New treatment reverses age-related memory loss in mice

The researchers expect the treatment to work in humans, too.

Researchers in the United Kingdom have found a way to reverse age-related memory loss in mice — and they believe the treatment could work in humans, too.

Why it matters: Age-related memory loss is fairly common, with about 40% of people over the age of 65 experiencing some level of decreased memory function. 

At first, that might just mean grandpa forgets where he put the car keys. However, if the memory loss progresses to a dangerous level — he misplaces an important medication or forgets to turn off the stove after using it — it could mean having to give up living independently.

The goal: There’s some evidence that we can delay age-related memory loss, but if we can find a way to reverse it, we could help the millions of people already experiencing some level of loss.

“We saw remarkable results…”

Jessica Kwok

Several groups are experimenting on reversing memory less, using everything from blood transfusions to brain implants.

Now, researchers from the University of Cambridge and the ​​University of Leeds have developed a genetic treatment that reversed age-related memory loss in mice, suggesting a new way to address the issue in humans.

Net worth: The new treatment focuses on cartilage-like structures called perineuronal nets (PNNs) that surround brain neurons. The composition of these structures changes as we age, and that affects their function.

When we’re younger, PNNs contain higher levels of a compound that increases our brain’s ability to form new memories (its plasticity), but as we age, the balance changes to compounds that make the brain more efficient but less plastic.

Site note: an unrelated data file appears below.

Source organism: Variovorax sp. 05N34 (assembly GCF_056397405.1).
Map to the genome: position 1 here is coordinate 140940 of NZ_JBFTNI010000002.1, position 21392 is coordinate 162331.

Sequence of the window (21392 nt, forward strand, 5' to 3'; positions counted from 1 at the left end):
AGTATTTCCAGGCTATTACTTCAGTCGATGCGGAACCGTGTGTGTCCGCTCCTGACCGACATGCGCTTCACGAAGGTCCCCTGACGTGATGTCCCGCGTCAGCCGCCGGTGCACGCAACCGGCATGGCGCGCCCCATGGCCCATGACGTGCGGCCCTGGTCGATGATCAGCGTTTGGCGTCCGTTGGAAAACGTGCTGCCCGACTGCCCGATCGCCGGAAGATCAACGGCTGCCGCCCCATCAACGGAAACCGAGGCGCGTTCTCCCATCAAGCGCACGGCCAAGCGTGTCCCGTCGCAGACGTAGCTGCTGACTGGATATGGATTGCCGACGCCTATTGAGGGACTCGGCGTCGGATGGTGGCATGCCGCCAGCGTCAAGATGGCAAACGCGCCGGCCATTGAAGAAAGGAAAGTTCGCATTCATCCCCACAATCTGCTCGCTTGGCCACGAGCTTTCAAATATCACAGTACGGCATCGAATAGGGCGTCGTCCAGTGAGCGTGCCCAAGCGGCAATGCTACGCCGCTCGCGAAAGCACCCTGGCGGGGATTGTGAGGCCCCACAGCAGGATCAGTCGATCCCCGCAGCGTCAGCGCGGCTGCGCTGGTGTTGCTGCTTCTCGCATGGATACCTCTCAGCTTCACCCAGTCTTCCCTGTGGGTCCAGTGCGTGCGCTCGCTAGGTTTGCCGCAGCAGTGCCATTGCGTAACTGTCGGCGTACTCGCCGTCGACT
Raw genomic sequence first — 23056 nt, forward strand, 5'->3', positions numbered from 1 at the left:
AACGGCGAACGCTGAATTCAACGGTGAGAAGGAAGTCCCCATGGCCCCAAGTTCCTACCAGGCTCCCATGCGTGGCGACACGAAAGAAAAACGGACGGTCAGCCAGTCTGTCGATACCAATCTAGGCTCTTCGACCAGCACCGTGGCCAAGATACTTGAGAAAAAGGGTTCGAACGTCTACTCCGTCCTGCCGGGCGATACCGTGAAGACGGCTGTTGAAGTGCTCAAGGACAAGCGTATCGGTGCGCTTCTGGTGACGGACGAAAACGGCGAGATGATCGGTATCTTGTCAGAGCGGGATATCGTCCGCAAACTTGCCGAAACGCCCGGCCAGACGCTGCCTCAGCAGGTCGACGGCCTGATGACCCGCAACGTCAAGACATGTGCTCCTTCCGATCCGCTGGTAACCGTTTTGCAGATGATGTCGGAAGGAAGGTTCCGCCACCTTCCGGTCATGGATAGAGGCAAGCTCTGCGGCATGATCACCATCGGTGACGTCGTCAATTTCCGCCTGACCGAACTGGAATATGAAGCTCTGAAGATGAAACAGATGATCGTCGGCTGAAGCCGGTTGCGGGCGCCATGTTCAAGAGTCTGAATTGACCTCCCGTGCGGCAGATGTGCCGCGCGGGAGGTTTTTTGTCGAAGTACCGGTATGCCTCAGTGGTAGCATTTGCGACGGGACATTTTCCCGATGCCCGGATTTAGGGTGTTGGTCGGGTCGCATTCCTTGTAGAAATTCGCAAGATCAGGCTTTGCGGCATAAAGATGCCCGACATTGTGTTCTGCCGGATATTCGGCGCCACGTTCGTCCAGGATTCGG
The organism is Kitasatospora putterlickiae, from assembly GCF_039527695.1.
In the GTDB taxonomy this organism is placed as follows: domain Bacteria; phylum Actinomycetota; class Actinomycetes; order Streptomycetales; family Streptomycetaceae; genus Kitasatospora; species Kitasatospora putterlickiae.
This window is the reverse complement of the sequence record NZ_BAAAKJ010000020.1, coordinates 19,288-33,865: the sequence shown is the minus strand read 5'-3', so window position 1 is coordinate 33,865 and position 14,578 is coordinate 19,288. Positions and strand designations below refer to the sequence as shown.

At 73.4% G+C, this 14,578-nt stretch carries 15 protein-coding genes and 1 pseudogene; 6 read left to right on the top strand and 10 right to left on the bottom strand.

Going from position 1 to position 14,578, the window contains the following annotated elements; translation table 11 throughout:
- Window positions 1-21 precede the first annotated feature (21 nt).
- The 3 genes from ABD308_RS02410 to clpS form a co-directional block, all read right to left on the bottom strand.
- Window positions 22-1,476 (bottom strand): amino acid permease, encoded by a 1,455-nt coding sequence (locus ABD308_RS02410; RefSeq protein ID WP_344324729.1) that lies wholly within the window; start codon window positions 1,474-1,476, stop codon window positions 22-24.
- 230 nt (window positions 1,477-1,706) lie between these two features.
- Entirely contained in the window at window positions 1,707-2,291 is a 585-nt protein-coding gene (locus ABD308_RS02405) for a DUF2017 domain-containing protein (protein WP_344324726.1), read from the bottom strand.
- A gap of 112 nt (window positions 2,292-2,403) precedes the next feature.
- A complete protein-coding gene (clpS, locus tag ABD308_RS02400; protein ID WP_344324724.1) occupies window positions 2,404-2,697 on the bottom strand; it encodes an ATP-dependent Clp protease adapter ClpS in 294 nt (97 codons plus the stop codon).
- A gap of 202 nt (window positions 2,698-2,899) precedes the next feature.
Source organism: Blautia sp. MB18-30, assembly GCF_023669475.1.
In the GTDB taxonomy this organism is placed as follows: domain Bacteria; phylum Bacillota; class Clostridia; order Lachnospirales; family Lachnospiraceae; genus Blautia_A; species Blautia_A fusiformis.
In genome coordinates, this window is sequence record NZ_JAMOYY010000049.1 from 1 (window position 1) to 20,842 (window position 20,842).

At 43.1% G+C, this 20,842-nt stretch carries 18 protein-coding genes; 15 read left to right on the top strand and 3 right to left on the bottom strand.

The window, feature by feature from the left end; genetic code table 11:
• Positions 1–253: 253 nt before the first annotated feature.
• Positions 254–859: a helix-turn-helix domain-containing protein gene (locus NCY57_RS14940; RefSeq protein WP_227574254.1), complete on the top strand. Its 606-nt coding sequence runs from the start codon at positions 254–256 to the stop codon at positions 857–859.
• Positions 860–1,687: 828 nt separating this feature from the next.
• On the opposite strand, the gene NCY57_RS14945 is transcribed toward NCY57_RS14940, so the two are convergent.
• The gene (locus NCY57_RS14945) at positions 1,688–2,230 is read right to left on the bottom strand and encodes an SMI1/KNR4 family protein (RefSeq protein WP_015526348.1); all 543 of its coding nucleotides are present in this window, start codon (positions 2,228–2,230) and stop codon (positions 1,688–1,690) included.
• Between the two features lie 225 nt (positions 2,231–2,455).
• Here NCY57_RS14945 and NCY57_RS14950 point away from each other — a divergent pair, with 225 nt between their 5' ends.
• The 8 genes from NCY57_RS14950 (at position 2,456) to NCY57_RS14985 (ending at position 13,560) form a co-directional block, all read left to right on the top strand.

How it works: For the new study, the U.K. researchers tested the memories of both old and young mice and found that, as expected, the seniors appeared to experience age-related memory loss. 

They then used a virus to deliver a genetic treatment designed to increase the levels of the plasticity-promoting compound in the PNNs of the older mice.

“The same mechanism should operate in humans.”

James Fawcett

After that, the mice were tested again, and this time, the older mice had memories on par with the younger rodents. 

“We saw remarkable results when we treated the aging mice with this treatment,” Leeds researcher Jessica Kwok said in a press release. “The memory and ability to learn were restored to levels they would not have seen since they were much younger.”

Treating age-related memory loss: The usual disclaimer about results from mouse studies rarely translating to humans applies here. However, the researchers believe the nature of their treatment gives it a better-than-average shot of making the species leap.

“What is exciting about this is that although our study was only in mice, the same mechanism should operate in humans — the molecules and structures in the human brain are the same as those in rodents,” Cambridge researcher James Fawcett said. 

“This suggests that it may be possible to prevent humans from developing memory loss in old age,” she continued.

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